Friedrich Nietzsche expanded upon this by pointing out that while life may have will, human social recognition mutates that into a “will to power,” which is the desire of individuals to have efficacy of realizing what the personality desires.
Scott Fitzgerald expands on this by telling us that personality is an “unbroken series of successful gestures”
From this we can see the difference between the ancient and modern conceptions of power.
Our modern notion is that constant self-expression is our goal, and as a result, our personalities need power to make others see our expression and note it because, in the absence of God and culture, we have only social approval and money to keep the cold winds of eternity at bay.
A more nourishing notion from Tradition — that eternal series of nature/behavior pairings that allow us to not only adapt to our environment, but thrive with grace in body, mind and soul — is that power is the ability to become who we are.
This is closer to Schopenhauer’s definition of Will: we do not need the attention of others, but we need to be able to do what we were made to do. If you are a carpenter, you need to make great woodworks; you may need public attention as a means to this end. But not as an end in itself!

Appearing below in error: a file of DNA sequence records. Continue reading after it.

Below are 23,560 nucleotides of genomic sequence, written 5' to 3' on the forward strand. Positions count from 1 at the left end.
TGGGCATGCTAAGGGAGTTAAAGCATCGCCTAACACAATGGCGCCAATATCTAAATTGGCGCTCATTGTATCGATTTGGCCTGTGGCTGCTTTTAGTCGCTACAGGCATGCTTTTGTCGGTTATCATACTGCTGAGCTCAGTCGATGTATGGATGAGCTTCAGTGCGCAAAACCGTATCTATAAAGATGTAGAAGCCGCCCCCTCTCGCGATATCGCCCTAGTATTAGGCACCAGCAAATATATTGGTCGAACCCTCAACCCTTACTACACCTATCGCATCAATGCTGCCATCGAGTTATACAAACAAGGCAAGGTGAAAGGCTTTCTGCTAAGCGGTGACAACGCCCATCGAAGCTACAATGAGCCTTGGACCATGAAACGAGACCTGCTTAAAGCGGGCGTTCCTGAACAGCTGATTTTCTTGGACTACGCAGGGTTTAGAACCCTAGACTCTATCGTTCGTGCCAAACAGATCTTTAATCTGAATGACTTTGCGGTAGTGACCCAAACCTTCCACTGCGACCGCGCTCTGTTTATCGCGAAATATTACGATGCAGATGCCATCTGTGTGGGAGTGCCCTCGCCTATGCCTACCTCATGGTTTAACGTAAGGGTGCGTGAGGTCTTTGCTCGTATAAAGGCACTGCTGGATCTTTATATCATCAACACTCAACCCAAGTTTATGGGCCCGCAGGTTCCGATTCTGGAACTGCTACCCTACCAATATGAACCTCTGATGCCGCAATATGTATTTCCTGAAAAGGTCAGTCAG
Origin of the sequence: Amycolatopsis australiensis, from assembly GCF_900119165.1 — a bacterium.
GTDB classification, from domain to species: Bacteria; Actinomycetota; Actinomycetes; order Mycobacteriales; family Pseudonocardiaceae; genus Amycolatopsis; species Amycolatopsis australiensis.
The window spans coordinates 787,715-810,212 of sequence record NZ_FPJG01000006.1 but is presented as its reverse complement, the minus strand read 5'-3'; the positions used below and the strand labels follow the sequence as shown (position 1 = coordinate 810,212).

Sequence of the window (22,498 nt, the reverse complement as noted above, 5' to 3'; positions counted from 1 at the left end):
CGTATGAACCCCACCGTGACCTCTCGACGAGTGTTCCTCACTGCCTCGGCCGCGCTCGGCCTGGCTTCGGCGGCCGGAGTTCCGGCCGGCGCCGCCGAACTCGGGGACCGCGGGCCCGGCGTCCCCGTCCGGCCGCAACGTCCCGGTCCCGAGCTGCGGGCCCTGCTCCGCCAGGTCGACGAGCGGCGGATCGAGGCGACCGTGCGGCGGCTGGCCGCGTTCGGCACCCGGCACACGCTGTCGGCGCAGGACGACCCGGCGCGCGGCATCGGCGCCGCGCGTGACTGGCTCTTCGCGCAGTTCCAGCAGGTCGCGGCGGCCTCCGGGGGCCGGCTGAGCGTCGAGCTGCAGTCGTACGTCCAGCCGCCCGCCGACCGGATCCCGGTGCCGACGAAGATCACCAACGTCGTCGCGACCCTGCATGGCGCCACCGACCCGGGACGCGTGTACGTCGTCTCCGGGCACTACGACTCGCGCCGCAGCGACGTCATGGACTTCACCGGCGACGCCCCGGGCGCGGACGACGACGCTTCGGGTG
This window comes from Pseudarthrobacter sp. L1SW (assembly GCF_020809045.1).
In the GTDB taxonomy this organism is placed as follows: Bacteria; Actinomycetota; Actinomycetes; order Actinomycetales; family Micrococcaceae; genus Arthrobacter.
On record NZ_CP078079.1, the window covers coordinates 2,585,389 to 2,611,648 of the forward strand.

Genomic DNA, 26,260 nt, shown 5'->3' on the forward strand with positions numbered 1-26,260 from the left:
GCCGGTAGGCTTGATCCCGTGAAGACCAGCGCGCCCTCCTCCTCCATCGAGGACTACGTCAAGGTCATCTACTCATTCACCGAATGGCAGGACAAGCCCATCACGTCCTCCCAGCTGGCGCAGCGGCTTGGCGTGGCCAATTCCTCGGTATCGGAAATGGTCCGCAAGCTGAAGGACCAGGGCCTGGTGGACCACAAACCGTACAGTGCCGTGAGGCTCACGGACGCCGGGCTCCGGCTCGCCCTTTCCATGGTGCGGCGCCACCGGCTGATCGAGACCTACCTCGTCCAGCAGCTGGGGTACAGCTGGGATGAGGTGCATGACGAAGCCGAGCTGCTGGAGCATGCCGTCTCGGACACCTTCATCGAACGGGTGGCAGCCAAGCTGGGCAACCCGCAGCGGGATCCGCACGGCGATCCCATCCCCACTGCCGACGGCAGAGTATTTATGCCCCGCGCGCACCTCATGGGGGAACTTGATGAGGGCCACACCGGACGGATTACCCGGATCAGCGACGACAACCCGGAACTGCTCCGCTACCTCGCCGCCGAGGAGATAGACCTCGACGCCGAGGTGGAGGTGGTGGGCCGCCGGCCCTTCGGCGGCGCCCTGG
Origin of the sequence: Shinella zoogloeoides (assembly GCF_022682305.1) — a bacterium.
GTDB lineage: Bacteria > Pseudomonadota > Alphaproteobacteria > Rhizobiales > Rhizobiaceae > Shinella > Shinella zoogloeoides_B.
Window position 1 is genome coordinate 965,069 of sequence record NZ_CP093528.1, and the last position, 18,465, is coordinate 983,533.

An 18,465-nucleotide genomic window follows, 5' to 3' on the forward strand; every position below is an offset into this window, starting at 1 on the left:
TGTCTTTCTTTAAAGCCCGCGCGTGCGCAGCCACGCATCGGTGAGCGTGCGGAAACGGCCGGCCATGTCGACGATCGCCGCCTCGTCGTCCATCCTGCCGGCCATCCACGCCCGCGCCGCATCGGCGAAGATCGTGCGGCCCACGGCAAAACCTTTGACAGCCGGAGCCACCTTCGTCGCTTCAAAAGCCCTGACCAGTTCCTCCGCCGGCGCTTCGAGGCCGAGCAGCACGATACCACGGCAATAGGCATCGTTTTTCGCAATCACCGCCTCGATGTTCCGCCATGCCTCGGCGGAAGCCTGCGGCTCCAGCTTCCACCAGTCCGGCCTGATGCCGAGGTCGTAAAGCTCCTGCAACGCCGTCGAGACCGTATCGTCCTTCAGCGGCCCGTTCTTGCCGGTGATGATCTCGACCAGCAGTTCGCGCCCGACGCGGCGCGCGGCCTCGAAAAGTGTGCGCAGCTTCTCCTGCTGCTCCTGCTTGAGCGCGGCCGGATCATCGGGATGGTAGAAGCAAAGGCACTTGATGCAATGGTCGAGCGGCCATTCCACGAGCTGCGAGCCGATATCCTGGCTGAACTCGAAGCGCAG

Willpower is separate from will-to-power, as is Will. These are untamed forces that in the boxlike environment of socialization, where what is perceived and seen is more important than what is real, become corrupted and paranoid, controlling and manipulative.
As you look out into a world of bossy, pushy people and their demands, as they shout from their cluttered apartments and trash-strewn desks at work, remember that what they are seeking is a substitute for what they need. They need a chance to become; what they’re doing instead is fighting for your attention to their trivial symbols of “success.”
It is no wonder they are ulcerous, vindictive and resentful.